For our tour to the Midlands Reservoirs this year we decided to mix things up and fish Eyebrook, Rutland and Pitsford. All three had been fishing well in the previous weeks with good buzzer hatches in the right conditions. Both Beardy Paul and myself had spent the previous week tying up new patterns and constantly checking the weather reports, so by the time Friday came along we were raring to go.
Eyebrook is one of our favourite venues and tends to be our starting point for the tour. We arrived at 9.30am to a warm, sunny and completely still reservoir with fish clearly taking flies off the top of the water. After a quick chat with the rangers, who informed us that the best action would likely be up the top end, we tackled up and jumped in the boat.
We were heading up to Stoke Dry but noticed lots of rising fish on the north bank at The Willows, where a few boats had already anchored up. We motored gently into a good spot and scanned the water. It was crystal clear and absolutely still which, with the sun beating down, are not always good conditions but there was enough surface activity to suggest the fish were actively feeding high up.
We started with floating lines with a buoyant point fly to keep the line high and nymphs on the droppers. With no interest, I swapped to a blob on point with a diawl bach and buzzer on the droppers and counted the line down, also with no joy. I then tried straight-lining buzzers and putting a weighted pheasant tail on the end but still nothing. Beardy Paul managed a couple on a FAB but we had clearly not quite found the right flies or method. We then noticed that there were pond olives hatching off and thought the trout might have switched onto the nymph. As Beardy Paul had caught higher up, and I’d had no joy deep, I put an olive cruncher on the point which would sink a little but keep relatively high on the floater. A couple of casts later I was into my first fish of the weekend, which took the cruncher, followed by another shortly after. Beardy Paul had another couple on green nymphs and buzzers. We thought we’d found the method but it went quiet after that before the weather took a sudden turn for the worse. From warm, sunny skies the clouds arrived and the heavens opened. We decided to go back to the lodge for lunch and got hit by a short hailstone shower on the way!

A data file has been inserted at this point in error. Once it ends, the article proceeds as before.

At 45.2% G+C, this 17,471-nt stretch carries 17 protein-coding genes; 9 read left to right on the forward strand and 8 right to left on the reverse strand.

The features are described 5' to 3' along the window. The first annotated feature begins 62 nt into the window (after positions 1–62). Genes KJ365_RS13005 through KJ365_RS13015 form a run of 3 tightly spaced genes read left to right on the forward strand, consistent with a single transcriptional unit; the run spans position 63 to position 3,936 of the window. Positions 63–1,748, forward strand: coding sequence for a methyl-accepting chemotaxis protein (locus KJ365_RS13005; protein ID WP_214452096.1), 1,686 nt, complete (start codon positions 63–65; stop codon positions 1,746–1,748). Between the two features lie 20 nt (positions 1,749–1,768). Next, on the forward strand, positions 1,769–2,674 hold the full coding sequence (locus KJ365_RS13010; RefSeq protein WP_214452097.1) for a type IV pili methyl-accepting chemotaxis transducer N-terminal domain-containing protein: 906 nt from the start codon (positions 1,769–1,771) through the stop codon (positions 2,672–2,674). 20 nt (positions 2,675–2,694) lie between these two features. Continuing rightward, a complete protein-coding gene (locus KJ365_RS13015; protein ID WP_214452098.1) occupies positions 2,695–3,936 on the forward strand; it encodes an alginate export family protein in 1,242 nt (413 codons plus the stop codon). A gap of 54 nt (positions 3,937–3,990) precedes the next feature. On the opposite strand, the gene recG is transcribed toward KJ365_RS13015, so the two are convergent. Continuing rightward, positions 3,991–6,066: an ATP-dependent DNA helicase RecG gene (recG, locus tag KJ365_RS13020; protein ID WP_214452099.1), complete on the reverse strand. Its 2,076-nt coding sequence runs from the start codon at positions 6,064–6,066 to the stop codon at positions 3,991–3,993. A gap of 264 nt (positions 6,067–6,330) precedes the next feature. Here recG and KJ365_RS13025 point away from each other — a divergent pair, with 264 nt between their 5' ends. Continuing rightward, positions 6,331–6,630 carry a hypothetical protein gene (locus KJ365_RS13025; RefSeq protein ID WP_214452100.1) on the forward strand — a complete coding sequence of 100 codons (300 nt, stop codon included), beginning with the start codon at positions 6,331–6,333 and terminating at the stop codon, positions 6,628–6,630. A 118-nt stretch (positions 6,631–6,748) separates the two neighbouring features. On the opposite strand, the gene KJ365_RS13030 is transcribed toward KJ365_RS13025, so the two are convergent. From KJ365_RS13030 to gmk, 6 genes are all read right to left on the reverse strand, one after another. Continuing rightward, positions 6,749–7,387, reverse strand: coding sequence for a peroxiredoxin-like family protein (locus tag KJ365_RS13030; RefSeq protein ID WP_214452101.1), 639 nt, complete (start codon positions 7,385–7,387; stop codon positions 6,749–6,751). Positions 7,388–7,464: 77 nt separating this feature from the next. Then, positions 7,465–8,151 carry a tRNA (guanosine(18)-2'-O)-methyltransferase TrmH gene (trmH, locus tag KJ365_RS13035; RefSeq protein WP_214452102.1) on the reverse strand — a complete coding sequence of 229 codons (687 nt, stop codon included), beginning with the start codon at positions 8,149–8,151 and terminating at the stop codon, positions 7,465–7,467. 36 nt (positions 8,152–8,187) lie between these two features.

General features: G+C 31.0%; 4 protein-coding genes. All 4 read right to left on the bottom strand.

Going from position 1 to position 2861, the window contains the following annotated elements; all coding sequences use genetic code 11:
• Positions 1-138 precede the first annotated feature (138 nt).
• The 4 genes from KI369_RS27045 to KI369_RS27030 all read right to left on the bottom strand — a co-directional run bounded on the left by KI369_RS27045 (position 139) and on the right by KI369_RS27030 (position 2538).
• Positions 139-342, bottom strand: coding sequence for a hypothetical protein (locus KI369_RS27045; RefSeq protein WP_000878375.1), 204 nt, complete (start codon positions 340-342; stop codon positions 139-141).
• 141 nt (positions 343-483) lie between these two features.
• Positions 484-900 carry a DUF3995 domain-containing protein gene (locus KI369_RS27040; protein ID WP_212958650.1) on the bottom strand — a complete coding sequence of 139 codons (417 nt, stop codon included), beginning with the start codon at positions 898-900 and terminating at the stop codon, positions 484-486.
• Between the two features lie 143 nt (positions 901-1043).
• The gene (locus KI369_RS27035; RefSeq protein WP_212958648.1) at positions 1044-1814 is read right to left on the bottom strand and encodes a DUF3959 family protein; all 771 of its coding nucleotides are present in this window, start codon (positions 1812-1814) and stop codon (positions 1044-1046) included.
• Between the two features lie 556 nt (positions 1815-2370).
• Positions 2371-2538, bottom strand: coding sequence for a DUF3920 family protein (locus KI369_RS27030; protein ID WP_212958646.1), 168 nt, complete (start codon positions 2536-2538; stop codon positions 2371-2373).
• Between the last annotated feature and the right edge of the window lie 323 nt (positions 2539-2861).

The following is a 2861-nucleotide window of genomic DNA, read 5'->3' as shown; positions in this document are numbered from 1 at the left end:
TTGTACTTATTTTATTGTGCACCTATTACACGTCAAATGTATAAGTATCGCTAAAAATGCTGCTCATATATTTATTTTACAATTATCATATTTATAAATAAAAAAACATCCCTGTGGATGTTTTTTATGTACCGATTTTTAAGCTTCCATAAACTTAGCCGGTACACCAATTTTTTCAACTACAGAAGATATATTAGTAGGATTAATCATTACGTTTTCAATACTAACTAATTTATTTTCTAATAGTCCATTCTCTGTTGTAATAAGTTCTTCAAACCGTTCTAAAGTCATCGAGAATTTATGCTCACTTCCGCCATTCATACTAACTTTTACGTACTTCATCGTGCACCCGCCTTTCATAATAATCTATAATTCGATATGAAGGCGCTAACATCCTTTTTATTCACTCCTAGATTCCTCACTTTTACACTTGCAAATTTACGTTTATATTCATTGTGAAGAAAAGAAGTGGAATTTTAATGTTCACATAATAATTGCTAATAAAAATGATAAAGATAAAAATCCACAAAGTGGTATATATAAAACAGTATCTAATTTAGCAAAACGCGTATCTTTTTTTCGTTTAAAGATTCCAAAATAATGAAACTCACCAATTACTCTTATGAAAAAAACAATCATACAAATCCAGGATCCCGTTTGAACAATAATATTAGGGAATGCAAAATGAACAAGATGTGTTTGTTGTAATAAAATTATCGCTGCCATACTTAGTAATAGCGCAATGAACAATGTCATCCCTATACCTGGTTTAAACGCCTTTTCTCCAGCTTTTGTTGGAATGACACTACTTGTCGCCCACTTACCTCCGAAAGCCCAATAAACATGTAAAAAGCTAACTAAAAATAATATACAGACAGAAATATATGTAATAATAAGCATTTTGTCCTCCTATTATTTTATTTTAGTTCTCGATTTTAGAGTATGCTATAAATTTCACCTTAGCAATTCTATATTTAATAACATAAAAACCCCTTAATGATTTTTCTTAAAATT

After lunch we tried a few other spots without seeing any activity before motoring back to the willows. Nothing that we tried seemed to work, which was all the more frustrating as a guy in the boat next to use was pulling out fish for fun. After another few sunny but fruitless hours, the wind picked up again and the heavens opened. We carried on fishing for a while and Beardy Paul managed to pick up another three fish to FABs and blobs, strangely as the weather worsened. With no obvious end to the rain in sight and knowing we had another two days fishing ahead of us, we decided to call it a day.
Talking to some of the other anglers, it seemed others had found it difficult as well with few catches on nymphs and sporadic catches on blobs. However, the guy we’d seen hoiking them out had apparently been using a slime line with green diawl bachs and FABs, for 53 fish! Now, at points during the day both Beardy Paul and I had fished with FABs and green nymphs (including a period with a green diawl bach), in the same area as this guy. The only difference we could see was that we were using floating lines and he had used a slime. So perhaps the fish were just a little deeper and the slime, combined with the FAB, kept the nymphs at the perfect depth for longer.
Our only previous experience at Rutland was not a positive one. We’d fished from a boat four years ago in a gale with lashing rain. We’d finished the day wet, cold and fishless. But with better conditions forecast and good reports we were excited to try again.
We were tackled up and on the water by 8.30am. Thankfully, there was just a little breeze and with sunny and cloudy spells, so we were confident the fish wouldn’t be too far down. Nevertheless, after the previous day we decided to try different depths so Beardy Paul started with a floater and I had a midge tip. We motored down the south arm, aiming to try some of the bays which reports had said were holding fish.